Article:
Learning the C major scale is the foundation of learning the notes of the ukulele fretboard and opens up future possibilities like:

  • How to fingerpick the melody of a song on the fretboard
  • How to build chords across the fretboard
  • How to riff and improvise solos across the fretboard (like in the blues or jazz)

Let’s learn Position #2 now.

Ukulele Scales: How to Play C Major Scale Position #2 on Ukulele - YouTube

Watch the video to learn the C major scale in position #2 on ukulele and keep reading to discover the scale diagrams and notes in the position.

How to Play a C Major Scale in Position #2 on Ukulele

You’ll remember from learning C major scale position #1 that the beginning note of the scale was a ‘C’ note or the root note of the scale. Even more so, the end note of the scale was also a ‘C’ note but played an octave higher.

This produced an ascending and descending major scale sound.

But for position #2, the starting and end note of the scale is a ‘D’ note or the second scale degree in a C major scale.

C Major Scale Position #2 sheet music and ukulele tab

This means the scale position starts and ends on a D note giving it a different sound that doesn’t quite sound like a normal ascending and descending major scale.

This can throw a lot of beginners off.

This is why it’s important to know that even though this scale position starts and ends on a ‘D’ note, this is still considered a C major scale position because it contains all notes found in a C major scale: C, D, E, F, G, A, B.

And where Position #1 spanned frets 1 to 3 on the fretboard, Position #2 spans frets 2 to 5 on the fretboard.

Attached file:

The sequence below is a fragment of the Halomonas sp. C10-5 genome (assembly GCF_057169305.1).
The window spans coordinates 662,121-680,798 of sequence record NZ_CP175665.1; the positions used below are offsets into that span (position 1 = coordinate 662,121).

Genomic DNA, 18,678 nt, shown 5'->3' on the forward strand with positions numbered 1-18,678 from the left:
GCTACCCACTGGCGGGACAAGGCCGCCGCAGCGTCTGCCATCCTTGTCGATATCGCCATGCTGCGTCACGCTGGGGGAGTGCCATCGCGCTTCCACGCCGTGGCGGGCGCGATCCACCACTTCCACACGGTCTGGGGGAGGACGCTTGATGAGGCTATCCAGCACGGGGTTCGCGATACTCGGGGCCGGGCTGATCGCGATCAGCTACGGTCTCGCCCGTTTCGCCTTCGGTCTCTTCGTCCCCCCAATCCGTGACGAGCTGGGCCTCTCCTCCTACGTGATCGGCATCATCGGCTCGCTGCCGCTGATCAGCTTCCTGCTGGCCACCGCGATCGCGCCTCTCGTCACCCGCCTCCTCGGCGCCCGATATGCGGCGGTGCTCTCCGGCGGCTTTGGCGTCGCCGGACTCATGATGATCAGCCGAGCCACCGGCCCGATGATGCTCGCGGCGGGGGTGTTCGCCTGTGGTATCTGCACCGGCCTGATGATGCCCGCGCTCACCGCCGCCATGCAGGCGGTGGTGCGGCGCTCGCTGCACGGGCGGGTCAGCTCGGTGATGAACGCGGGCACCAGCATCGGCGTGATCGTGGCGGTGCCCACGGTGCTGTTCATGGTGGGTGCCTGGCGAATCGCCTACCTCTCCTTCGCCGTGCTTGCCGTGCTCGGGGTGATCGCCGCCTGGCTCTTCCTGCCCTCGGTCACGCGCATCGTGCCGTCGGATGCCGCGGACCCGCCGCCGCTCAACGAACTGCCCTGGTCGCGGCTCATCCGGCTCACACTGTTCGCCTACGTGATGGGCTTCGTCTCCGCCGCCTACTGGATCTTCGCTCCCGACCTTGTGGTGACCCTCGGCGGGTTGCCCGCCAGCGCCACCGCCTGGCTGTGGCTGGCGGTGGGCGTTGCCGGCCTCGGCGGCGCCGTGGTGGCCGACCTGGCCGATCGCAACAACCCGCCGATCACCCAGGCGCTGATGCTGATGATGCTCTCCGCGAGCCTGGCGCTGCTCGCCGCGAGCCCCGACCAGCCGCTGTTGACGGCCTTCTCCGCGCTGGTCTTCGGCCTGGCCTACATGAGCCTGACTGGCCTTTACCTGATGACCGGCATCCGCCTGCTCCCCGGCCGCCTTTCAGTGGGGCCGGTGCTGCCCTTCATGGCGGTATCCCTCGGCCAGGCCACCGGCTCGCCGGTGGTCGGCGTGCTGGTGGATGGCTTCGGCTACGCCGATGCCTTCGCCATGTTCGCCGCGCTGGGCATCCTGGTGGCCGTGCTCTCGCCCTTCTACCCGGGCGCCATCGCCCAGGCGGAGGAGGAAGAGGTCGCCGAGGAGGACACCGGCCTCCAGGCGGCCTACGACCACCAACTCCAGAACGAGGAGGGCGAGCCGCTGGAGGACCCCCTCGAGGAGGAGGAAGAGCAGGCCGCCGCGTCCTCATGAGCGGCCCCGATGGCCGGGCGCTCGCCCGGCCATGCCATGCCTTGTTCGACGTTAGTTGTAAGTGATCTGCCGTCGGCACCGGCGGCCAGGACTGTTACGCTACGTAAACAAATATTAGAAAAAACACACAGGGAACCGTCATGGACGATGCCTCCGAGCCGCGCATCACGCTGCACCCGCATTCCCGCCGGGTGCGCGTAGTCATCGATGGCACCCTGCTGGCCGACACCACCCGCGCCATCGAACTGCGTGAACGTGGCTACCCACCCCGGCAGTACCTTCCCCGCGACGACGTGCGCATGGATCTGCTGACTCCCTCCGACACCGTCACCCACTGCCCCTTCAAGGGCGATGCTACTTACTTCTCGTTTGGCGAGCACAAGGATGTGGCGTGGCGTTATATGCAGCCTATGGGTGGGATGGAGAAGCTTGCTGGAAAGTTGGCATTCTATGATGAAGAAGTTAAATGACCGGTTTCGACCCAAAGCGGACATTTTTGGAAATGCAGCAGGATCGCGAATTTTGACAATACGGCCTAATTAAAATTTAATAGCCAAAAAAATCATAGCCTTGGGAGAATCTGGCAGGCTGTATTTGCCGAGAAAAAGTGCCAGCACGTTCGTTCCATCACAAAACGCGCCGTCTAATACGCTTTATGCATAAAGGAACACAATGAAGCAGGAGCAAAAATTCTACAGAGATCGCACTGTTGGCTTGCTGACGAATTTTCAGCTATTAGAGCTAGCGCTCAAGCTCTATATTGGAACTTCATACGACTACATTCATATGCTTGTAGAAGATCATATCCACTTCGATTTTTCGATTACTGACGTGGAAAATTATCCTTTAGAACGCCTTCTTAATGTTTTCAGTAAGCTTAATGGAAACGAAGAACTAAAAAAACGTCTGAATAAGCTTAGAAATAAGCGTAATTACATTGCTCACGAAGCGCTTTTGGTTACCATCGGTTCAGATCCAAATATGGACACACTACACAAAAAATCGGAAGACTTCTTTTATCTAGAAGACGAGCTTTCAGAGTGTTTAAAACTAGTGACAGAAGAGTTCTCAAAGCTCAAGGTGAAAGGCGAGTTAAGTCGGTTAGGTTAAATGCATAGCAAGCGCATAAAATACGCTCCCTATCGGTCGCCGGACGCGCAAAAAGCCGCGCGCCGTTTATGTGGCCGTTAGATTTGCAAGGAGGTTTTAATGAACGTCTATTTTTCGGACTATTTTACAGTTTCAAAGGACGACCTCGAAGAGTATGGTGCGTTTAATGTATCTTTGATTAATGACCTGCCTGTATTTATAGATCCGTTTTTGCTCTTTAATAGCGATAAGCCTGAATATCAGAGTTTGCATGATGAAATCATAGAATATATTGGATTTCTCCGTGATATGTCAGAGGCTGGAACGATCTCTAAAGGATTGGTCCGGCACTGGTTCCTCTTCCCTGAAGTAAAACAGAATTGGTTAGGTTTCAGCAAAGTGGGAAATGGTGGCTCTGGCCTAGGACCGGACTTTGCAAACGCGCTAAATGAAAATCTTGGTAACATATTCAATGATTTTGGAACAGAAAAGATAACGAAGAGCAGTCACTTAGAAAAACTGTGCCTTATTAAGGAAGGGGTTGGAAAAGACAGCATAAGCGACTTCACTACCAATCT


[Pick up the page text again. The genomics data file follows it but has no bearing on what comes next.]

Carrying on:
C Major Scale Position #2 ukulele fretboard diagram

For the fretting hand, this means you assign the index finger (represented by the number 1) to the 2nd fret, middle finger to the 3rd fret (represented by the number 2), ring finger to the 4th fret (represented by the number 3), and little finger to the 5th fret (represented by the number 4).

In every scale position, you should always know where the root note of the scale is. This is because the scale always wants to resolve back to the root note. When it comes to soloing later on, knowing where the root note of the scale is key. Because this is a C major scale, the root note is the C note. In the above fretboard scale diagram the “filled in” dark circle on the 3rd fret of the bottom A-string indicates the root note of the scale – the C note.

How Learning Scales Helps You Solo

If you’ve followed along with me through this lesson and the previous lesson and learned these positions, give yourself a pat on the back!

Learning scales across the ukulele fretboard is not easy.

Mentally, it’s a challenge to remember all the notes. Physically, it’s a challenge for the fretting hand to know which finger to use to fret which note of the scale position.

Be patient with yourself and know that it takes time.

You’re probably wondering how learning scales like this equals you riffing and soloing across the fretboard.

After learning these five C major scale positions, we will look at riffing and soloing, but for now, it starts here with the goal of:

  1. Learning the natural notes of the ukulele fretboard. If you know where the natural notes are, it’s easy to “fill in” the sharps and flats later.
  2. Remember the fretting hand finger positions for each position. These positions repeat across different keys so building this muscle memory is key.
  3. Hearing and listening to the small differences in sound between each position. This ear knowledge is later used for super advanced jazz modal theory and soloing.

Trust the process of learning these scales. The work you put into learning and memorizing these positions will give you a strong upper hand in understanding the ukulele fretboard.

It all starts here!

Keep up the good effort and I’ll see you in the next lesson.

Read Full Article
  • Show original
  • .
  • Share
  • .
  • Favorite
  • .
  • Email
  • .
  • Add Tags 

There are often several different ways to play the same ukulele chord.

In fact, you can search for many of these ukulele chord variations in the Ukulele Tricks Chord Library.

A perfect example of this is the easy-to-play Hawaiian D7 ukulele chord versus the more difficult standard D7 barre chord.